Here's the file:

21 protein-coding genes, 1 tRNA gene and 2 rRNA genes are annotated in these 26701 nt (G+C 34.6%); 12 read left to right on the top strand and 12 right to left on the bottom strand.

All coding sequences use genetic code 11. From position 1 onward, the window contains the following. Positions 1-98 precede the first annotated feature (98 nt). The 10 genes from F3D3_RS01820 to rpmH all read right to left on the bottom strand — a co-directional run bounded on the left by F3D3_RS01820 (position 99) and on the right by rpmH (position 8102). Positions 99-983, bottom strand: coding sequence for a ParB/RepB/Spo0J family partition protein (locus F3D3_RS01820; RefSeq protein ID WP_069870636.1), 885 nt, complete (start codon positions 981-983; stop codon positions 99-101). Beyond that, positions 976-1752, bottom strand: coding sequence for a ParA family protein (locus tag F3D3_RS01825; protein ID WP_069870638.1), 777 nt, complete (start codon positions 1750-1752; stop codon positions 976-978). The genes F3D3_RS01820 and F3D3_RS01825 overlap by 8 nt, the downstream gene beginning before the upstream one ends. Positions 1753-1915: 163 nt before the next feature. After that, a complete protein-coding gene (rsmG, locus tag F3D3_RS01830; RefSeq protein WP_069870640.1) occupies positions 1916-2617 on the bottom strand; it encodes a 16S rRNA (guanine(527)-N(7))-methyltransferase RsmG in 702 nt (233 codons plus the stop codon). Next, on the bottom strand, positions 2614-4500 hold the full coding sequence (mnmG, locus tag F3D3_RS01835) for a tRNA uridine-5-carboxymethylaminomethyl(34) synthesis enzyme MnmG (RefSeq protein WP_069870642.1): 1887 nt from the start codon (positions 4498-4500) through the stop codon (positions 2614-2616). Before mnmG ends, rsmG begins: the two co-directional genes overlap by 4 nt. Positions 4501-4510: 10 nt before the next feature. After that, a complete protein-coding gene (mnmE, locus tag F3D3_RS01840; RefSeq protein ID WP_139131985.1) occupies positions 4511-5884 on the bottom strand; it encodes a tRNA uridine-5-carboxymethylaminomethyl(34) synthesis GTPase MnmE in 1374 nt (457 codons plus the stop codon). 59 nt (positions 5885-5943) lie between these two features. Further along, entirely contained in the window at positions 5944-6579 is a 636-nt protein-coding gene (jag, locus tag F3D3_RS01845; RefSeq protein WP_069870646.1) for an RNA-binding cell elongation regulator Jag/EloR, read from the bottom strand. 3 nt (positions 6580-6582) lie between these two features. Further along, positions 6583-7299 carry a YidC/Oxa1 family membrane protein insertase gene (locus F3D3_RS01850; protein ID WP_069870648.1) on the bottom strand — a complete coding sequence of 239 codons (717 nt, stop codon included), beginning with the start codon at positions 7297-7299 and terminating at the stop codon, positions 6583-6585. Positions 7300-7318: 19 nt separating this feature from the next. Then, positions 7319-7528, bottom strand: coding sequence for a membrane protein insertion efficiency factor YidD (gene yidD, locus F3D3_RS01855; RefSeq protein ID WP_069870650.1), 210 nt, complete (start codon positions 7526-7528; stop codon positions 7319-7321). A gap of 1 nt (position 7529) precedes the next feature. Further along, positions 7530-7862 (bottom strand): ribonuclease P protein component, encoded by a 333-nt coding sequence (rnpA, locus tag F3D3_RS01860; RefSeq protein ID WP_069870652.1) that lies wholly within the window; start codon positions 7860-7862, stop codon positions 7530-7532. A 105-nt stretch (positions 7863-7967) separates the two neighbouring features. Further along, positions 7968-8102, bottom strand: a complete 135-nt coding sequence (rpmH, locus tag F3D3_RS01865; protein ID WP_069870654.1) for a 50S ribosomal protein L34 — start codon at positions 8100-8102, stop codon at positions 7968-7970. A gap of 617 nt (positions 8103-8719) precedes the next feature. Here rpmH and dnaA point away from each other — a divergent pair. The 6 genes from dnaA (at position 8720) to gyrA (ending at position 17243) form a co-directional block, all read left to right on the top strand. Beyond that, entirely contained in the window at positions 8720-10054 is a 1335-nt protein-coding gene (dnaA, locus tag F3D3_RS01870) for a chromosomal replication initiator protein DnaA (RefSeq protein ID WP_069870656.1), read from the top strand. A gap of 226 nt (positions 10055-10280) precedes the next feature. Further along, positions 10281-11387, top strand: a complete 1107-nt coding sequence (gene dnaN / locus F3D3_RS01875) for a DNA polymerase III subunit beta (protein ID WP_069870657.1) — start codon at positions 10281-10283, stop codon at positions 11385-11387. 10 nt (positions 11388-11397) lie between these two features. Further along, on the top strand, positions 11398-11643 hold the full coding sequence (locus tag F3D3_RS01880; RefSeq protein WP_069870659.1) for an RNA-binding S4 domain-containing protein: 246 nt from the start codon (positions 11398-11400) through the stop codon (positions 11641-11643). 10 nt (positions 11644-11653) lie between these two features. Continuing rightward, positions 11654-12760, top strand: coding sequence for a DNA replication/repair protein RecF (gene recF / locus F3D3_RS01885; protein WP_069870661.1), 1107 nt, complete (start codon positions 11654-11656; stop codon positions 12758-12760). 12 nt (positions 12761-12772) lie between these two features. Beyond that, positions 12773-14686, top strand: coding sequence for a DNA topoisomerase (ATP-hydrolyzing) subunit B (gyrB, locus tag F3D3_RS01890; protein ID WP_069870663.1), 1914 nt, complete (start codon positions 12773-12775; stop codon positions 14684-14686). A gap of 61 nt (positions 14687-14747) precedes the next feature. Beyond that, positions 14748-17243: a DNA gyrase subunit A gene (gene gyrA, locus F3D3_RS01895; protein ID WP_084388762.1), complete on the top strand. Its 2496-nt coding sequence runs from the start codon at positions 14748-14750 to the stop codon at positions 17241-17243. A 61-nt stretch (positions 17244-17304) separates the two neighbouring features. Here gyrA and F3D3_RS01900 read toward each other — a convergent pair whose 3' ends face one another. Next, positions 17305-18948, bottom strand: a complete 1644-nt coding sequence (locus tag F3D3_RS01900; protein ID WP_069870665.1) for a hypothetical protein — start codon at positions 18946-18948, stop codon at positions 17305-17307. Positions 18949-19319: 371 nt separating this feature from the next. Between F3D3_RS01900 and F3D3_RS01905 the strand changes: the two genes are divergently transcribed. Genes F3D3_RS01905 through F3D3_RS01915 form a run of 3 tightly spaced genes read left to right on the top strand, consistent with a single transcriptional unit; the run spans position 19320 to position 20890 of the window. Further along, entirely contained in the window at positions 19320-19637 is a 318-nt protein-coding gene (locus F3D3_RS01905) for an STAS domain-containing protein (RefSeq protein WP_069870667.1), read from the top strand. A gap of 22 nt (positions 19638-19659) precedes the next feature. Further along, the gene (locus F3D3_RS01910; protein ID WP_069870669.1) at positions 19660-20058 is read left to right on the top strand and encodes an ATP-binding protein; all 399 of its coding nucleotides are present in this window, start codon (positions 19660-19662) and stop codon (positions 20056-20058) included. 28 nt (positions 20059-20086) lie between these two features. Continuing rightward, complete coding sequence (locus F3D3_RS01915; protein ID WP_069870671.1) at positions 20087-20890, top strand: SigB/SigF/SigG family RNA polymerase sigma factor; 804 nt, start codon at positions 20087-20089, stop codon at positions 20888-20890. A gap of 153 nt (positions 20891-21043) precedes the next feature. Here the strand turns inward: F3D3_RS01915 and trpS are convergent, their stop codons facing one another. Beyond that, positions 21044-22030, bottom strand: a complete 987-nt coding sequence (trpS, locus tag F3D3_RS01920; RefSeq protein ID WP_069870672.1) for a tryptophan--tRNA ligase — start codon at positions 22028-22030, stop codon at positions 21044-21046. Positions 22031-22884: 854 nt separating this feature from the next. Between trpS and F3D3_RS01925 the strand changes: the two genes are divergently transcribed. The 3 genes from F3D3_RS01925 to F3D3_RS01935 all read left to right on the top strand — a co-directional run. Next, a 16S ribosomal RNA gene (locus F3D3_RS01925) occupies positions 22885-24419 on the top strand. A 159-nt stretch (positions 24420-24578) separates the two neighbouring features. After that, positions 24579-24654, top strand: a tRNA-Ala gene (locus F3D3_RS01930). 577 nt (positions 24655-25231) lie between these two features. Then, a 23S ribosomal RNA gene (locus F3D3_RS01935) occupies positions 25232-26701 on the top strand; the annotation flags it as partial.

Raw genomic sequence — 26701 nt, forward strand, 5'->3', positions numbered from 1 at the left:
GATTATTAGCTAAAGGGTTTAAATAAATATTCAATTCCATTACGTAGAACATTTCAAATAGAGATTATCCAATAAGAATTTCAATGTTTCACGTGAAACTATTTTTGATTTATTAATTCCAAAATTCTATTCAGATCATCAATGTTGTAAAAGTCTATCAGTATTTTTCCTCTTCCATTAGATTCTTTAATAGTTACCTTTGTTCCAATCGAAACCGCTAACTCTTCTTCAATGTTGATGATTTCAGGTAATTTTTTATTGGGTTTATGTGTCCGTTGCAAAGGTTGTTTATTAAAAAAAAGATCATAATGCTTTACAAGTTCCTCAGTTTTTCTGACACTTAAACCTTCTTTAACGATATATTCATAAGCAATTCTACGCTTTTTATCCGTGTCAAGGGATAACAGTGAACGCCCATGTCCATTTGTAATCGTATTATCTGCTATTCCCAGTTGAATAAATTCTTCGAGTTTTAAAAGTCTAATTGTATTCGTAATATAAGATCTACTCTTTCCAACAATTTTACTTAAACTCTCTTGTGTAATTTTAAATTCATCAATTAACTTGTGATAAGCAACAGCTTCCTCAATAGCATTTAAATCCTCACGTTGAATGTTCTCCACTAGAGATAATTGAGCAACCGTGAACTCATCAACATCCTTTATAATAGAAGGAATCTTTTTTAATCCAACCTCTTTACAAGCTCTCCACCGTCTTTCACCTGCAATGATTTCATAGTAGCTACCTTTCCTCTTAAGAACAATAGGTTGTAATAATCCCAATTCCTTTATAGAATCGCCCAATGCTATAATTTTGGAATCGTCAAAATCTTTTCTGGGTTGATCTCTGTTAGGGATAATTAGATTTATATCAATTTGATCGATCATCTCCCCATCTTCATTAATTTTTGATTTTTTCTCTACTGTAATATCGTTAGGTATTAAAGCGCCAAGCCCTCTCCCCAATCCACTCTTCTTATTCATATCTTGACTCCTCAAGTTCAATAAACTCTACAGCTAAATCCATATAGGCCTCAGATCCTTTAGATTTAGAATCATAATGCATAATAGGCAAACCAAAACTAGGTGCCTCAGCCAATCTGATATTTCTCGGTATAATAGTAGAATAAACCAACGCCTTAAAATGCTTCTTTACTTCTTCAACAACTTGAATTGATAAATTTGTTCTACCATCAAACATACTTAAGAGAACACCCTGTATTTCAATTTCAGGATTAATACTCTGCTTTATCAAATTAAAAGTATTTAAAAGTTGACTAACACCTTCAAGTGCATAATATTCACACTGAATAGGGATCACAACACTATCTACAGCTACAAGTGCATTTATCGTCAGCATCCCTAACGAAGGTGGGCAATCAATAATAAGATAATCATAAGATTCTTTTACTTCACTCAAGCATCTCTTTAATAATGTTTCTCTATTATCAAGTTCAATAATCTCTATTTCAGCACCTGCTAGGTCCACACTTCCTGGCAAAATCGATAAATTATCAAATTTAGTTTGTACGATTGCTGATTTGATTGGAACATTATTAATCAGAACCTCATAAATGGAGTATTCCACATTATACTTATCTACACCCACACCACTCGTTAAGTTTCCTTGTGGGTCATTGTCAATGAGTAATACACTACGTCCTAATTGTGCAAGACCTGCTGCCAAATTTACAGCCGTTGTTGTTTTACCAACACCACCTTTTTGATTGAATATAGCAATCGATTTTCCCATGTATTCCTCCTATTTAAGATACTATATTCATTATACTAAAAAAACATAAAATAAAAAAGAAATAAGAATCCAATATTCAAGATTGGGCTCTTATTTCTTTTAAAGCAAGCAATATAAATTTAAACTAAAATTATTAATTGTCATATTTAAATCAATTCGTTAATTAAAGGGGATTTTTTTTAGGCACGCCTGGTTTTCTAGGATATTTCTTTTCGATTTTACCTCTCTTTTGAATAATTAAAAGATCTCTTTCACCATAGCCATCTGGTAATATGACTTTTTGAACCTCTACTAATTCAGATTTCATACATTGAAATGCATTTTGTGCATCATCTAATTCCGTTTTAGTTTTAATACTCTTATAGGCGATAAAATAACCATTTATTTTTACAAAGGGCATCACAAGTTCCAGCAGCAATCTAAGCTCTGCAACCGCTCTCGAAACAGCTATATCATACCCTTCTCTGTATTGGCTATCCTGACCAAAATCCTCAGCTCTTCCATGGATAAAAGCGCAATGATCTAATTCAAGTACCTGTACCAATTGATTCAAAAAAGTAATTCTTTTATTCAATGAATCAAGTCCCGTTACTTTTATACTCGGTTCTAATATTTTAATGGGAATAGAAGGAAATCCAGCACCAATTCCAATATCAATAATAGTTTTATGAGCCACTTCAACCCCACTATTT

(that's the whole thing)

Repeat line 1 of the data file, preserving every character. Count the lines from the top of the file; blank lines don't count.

21 protein-coding genes, 1 tRNA gene and 2 rRNA genes are annotated in these 26701 nt (G+C 34.6%); 12 read left to right on the top strand and 12 right to left on the bottom strand.